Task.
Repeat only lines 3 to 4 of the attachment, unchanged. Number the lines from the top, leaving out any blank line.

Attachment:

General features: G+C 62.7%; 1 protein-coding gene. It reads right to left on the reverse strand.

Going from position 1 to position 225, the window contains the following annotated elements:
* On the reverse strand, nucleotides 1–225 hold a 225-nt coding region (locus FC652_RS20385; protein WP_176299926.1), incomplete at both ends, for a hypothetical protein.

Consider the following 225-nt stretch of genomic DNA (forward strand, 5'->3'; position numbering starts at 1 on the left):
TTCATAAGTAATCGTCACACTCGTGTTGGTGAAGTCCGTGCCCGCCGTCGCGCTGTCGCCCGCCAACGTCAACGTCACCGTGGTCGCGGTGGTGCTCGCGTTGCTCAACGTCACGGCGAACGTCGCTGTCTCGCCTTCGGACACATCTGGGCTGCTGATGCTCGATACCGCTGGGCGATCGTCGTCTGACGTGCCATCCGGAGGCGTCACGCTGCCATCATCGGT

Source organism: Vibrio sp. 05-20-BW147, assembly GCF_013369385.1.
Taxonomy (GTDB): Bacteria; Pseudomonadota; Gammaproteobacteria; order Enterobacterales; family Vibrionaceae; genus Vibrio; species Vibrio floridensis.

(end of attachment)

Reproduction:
* On the reverse strand, nucleotides 1–225 hold a 225-nt coding region (locus FC652_RS20385; protein WP_176299926.1), incomplete at both ends, for a hypothetical protein.

Consider the following 225-nt stretch of genomic DNA (forward strand, 5'->3'; position numbering starts at 1 on the left):